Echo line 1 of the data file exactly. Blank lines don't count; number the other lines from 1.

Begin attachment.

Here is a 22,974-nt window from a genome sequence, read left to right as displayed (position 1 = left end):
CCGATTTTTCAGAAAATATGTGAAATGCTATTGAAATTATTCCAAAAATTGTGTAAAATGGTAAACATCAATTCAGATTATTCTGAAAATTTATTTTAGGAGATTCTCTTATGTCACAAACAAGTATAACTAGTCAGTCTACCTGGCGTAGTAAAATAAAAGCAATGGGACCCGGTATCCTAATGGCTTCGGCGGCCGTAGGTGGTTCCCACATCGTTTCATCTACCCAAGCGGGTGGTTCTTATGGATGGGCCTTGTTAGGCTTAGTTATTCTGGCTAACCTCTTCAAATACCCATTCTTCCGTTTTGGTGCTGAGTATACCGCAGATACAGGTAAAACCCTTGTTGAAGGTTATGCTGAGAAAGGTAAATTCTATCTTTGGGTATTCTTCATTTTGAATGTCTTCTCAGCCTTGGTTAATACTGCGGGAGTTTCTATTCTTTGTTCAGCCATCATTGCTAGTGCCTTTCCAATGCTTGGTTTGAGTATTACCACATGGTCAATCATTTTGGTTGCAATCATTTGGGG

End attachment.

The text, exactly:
Here is a 22,974-nt window from a genome sequence, read left to right as displayed (position 1 = left end):